[Bitcoin-development] Proposal: PoW-based throttling of addresses (was: Outbound connections rotation)

Isidor Zeuner cryptocurrencies at quidecco.de
Thu Nov 13 22:52:43 UTC 2014

Hi Mike, hi Ivan, hi all,

> >
> > Since when? This has been a recognized approach since people called it
> > "hashcash" ([1] - before cryptocurrencies were even invented).
> >
> I only know of one site that worked the way you propose: TicketMaster, a
> long time ago. They used it as a less harsh form of blocking for IPs that
> they strongly suspected were bots, which is what you suggest indeed. But
> 99% of the hard work of that system was in scoring the connections. The
> actual PoW part didn't work that great because bots have much more patience
> than humans do.

I think the proposal back then was targeted at e-mail
delivery. Interestingly, one of today's most common approaches
against unsolicited e-mails, DKIM, can also be considered as being a
relative to PoW if we consider that bulk mailer operators don't
like it because of the CPU burden it creates. But with e-mail, people
tend to see it even as an advantage to also have identification of the
participants, so it's no surprise that pure PoW approaches did not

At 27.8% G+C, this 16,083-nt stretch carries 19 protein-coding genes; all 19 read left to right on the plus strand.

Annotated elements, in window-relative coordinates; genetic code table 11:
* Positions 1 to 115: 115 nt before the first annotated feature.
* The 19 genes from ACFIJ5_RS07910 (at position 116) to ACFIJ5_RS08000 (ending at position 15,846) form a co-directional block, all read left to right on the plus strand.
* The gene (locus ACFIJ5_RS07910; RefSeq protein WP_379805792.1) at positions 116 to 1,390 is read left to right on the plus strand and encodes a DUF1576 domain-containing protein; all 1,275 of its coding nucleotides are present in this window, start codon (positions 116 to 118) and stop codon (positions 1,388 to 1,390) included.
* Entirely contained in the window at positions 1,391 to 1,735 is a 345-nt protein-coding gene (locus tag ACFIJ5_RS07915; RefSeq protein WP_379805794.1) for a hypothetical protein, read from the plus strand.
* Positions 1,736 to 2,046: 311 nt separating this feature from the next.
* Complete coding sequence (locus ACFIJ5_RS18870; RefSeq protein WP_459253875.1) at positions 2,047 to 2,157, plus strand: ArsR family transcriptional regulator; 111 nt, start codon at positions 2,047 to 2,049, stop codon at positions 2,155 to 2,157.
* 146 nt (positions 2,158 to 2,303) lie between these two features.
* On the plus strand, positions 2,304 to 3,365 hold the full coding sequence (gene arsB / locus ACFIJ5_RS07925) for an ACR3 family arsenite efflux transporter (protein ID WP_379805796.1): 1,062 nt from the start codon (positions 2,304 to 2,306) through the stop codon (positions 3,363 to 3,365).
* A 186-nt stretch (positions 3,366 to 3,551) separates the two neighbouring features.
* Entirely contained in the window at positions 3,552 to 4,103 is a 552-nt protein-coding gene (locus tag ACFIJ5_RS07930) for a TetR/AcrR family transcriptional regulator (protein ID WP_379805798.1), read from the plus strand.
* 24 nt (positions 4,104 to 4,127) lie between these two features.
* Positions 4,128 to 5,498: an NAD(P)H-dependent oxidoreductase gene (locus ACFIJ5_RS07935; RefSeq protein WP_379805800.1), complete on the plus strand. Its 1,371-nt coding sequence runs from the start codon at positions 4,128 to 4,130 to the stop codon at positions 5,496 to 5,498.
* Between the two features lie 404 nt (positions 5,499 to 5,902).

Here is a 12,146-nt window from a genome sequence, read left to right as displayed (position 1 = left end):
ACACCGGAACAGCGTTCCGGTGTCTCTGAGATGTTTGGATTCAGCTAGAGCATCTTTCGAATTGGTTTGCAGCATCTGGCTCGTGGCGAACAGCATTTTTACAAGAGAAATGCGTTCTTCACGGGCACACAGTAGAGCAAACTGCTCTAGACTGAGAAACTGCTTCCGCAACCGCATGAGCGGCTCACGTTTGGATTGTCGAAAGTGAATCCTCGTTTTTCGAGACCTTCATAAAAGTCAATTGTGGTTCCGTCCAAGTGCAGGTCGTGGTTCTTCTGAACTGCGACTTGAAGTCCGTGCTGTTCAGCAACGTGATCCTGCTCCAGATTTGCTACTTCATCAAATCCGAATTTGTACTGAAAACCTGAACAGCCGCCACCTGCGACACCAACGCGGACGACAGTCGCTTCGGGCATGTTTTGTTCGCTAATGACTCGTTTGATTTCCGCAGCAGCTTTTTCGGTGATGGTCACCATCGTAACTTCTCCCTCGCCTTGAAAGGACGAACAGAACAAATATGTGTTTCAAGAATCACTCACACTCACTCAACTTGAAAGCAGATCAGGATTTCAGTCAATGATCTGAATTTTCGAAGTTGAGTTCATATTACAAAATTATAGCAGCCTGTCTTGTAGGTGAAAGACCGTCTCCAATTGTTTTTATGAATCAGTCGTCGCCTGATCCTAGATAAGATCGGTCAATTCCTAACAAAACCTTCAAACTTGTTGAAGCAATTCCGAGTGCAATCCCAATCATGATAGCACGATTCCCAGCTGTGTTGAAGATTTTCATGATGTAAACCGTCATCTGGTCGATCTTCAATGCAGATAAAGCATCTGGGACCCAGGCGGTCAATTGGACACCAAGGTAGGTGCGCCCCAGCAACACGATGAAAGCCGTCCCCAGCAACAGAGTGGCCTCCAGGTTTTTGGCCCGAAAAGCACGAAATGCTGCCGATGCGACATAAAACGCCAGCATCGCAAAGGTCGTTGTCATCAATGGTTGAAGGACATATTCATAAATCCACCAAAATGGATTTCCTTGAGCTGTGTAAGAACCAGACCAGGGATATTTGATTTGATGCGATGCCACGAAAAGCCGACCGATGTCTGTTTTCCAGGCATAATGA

achieve importance.

With cryptocurrencies, it's different. Combating DoS without
creating additional ways to identify users is something where many
interested users can be found.

Humans may have less patience than an attacker who just wants to
achieve his DoS objective in a batch processing manner. But humans
also don't care if their patience is put to the test by having to
wait until one Tor exit node is finally unbanned, or by waiting for
the connection PoW to finish because it temporarily got harder due to
an attack.

No doubt that a dedicated attacker can have an (even big) advantage
resource-wise. But this is no different between the case where both
computing power and the number of Tor exit nodes are the resource to
compete on, and the case where it's just the resource of Tor exit
nodes that gets exhausted. But by giving users the choice of proving
their dedication through a connecting PoW challenge, I would expect
users having more possibilities of finding their way through a
DoS-imposed partial outage. After all, the possibly powerful attacker
has to invest his resources into making all access routes to the
network unusable, while for well-behaved users, every single access
route that still works is useful. Therefore, I think it makes sense to
add more degrees of freedom.